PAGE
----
[Owasp-modsecurity-core-rule-set] basic questions of apache exploitation & modsecurity.
Brian.Rectanus at breach.com
Sat Feb 13 17:25:28 EST 2010
I think that this is deviating from the list topic (core rule set).
Please take it to the mod-security-users list if you want to discuss
ModSecurity itself. I've CC'd that list, so please reply there.
Some further comments below...
Ivan Ristic wrote:
> Hi David,
> In principle, ModSecurity was not designed to protect Apache itself.
> It may do, but if it can, it's a byproduct of whatever else we are
> trying to accomplish. I never used ModSecurity in that way, although
> others may have. More responses below.
> On Wed, Feb 10, 2010 at 11:56 PM, David Taveras <d3taveras38d3 at gmail.com> wrote:
>> Iam trying to build a very general panorama on the paths a hack can
>> take place with modsecurity & an apache webserver. So i have some
>> general questions!
>> a.) all possible apache attacks start via a request method, correct ?
>> (DELETE, GET, HEAD, PUT, POST), correct?
> The request method does not matter if there's a vulnerability in the
> code somewhere that can be exploited before Apache evaluates the
> request method. Overall, I don't think Apache cares much about request
* SSL processing
* Parsing the request line (required before you can see the method)
* Header parsing, such as the Host header which may determine the Apache
config (and thus the ModSecurity config) used to process the request.
>> b.) Although modsecurity inspects the REQUEST_URI, the focus is
>> actually the QUERY_STRING this is what all the rules end up inspecting
>> right (aside from the body content for data leakage). Right?
> You would inspect response bodies for leakage, but input data can also
> be in the request headers and the request body.
All aspects of the request are used, but generally speaking it is ARGS
that is probably the most common.
Common examples that you seem to have overlooked:
* Cookie values (both incoming and outgoing)
* General HTTP request abnormalities:
- Known HTTP method
- Checking for headers that should normally be there (or not there)
- Using strict parsing for multi-part form posts
* URI based parameters:
* Auth values (ie check brute forcing and that passwords fall within a
>> c.) If I host an apache webserver with vulerabilities within the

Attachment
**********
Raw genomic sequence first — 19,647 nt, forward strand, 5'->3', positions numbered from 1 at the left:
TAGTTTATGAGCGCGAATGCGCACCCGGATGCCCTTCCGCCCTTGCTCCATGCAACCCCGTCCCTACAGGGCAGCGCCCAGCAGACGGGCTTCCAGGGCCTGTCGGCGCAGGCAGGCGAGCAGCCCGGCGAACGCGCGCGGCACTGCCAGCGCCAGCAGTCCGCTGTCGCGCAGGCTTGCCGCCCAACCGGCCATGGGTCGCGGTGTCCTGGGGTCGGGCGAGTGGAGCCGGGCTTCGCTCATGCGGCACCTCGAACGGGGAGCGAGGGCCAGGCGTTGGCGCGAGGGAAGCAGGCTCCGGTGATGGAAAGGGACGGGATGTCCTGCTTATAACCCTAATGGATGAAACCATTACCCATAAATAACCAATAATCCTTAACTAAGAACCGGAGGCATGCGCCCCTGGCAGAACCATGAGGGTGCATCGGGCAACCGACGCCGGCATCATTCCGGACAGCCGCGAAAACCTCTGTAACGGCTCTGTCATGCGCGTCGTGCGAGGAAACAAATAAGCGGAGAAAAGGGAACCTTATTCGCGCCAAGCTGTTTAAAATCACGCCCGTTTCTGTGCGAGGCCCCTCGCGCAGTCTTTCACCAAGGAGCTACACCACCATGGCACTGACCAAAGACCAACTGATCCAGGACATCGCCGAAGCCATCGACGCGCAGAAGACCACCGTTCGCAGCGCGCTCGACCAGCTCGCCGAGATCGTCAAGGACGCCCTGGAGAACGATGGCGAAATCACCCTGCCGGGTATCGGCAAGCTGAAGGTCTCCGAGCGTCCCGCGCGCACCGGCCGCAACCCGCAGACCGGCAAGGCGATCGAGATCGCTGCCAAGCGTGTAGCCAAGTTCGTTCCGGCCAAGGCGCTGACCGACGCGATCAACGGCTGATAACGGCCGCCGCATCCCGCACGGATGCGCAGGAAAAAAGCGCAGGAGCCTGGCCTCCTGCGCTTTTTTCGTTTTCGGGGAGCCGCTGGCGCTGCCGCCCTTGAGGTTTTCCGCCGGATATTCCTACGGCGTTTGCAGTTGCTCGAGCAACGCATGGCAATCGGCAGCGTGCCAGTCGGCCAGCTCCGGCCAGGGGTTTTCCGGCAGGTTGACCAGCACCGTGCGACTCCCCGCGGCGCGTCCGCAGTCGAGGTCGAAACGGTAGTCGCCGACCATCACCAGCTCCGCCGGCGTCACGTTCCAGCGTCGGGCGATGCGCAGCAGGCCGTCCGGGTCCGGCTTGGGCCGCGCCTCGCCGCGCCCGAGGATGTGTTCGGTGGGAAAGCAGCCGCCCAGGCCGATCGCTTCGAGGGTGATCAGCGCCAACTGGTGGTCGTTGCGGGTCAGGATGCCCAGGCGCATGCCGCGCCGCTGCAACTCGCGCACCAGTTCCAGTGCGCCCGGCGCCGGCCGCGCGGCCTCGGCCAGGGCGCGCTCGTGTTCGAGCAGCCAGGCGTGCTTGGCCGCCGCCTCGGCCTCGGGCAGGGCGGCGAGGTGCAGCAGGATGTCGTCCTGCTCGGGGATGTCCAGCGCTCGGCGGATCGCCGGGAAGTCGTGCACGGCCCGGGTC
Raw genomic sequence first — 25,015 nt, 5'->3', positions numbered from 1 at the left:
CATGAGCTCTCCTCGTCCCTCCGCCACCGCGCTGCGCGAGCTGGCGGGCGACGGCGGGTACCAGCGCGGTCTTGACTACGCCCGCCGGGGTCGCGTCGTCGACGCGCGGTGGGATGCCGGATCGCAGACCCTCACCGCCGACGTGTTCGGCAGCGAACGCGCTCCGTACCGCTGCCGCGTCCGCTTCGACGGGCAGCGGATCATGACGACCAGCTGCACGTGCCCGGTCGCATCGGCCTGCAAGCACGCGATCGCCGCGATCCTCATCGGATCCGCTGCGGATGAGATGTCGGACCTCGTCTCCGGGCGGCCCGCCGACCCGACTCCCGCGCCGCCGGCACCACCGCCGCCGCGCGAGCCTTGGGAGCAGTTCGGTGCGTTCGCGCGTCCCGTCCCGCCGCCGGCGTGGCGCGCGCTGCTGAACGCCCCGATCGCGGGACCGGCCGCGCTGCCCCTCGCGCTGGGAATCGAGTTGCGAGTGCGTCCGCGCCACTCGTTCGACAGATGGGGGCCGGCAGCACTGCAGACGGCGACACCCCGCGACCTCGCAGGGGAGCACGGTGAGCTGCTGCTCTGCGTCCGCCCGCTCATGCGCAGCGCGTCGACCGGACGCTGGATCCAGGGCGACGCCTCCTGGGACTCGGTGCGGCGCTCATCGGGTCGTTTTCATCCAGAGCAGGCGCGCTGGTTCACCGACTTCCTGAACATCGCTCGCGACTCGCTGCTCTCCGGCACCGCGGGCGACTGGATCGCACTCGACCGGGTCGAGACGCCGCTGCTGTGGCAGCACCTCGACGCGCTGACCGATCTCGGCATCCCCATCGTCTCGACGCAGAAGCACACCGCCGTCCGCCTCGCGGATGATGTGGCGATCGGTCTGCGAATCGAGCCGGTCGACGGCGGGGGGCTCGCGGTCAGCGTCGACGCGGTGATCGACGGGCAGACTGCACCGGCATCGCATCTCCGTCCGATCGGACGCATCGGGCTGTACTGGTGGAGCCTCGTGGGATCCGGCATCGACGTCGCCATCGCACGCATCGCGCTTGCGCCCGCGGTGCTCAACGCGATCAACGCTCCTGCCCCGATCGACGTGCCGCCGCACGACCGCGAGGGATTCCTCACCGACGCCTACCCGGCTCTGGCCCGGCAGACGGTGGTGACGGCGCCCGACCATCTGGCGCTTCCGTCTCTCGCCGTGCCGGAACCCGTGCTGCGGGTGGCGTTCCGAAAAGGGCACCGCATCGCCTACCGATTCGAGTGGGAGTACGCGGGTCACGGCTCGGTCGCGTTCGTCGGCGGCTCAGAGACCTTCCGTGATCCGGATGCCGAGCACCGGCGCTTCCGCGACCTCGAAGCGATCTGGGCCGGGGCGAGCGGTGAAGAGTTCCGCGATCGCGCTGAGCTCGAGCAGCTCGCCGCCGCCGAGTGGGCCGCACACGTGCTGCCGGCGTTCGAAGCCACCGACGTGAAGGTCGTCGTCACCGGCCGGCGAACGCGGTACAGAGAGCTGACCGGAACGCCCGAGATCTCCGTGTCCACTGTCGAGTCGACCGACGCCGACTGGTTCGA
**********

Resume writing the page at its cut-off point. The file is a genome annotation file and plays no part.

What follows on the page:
>> apache code and this one hosts no scripts or data. Is it possible to
>> exploit those vulerabilities on apache?
> It depends on the configuration and on the vulnerabilities. It might be.
I would say yes. Take an SSL exploit as an example. Also a buffer
overflow in processing the request line. Both of these fall before
ModSecurity sees the request and there is zero chance of ModSecurity
stopping anything it never sees ;)
>> d.) How if a buffer overflow exploited on a webserver hosting images
>> and php scripts?
> Can you please rephrase the question?
Assuming you meant: How *is* a buffer overflow exploited on a webserver
*only* hosting images and php scripts?
While these may seem like they are both "non-executing" ways of
processing (as apposed to the obvious execution of a CGI script), they
are still executing code.
* All request still require HTTP parsing and there could be a buffer
overflow in this parsing code.
* Most images are static, but they can be dynamic (rendered from a
script - such as CAPTCHAs, routes on maps, etc). So there could be
external code executed.
* PHP is typically handled in two ways. You can load mod_php and then
the PHP processing is executed within the Apache processing space.
Another (maybe even more common method due to threading issues in php)
is running PHP as a fast-cgi application, which runs the PHP processing
within a separate processing space which Apache then communicates via
IPC. In either case any buffer overflow in PHP processing may mean that
protections could be bypassed, or worse allow for arbitrary code
execution. You may think you are protected because the code normally is
running as a non-admin user (www-data, apache, nobody, etc), but if
there is a local exploit on your machine, then this code could be
escalated into running arbitrary code as root.
* And of course there is the possibility of a buffer overflow in the SSL
* Other exploits could target the caching sub-system (mod_cache), etc.
which would even put static images and pages at risk.
>> e.) What is the point of installing modsecurity aside from certain
>> protection of DoS attacks, or security awareness if I host an apache
>> webserver with only html pages?
> I would say that ModSecurity has little to add in that situation.
You mean only *static*, on disk data, not generated HTML? Even
seemingly static HTML may be combining headers/footers at runtime.
Also, even static sites generally will have some sort of authentication,
sessions and may even process requests with parameters, but still serve
static data. But Ivan is correct, ModSecurity really will not help you
as much as it is meant for processing the request/response data.
However, a few exceptions that I can think of:
* Running as a caching reverse-proxy in front of web servers that may be
vulnerable to attacks and cannot be patched/updated for any number of
* Aiding in the prevention of path traversal attacks. That is,
preventing a user from getting to data that the user may not have been
* Aiding in detecting issues with authentication (credentials) and
* Aiding in the detection of site defacement (ie making sure outgoing
data is okay).
* Aiding in the detection of data theft (ie private data leaving the
server, such as confidential documents, etc.)
* Providing a full audit log of requests (all or maybe just for
* Aiding in the prevention of site scraping.
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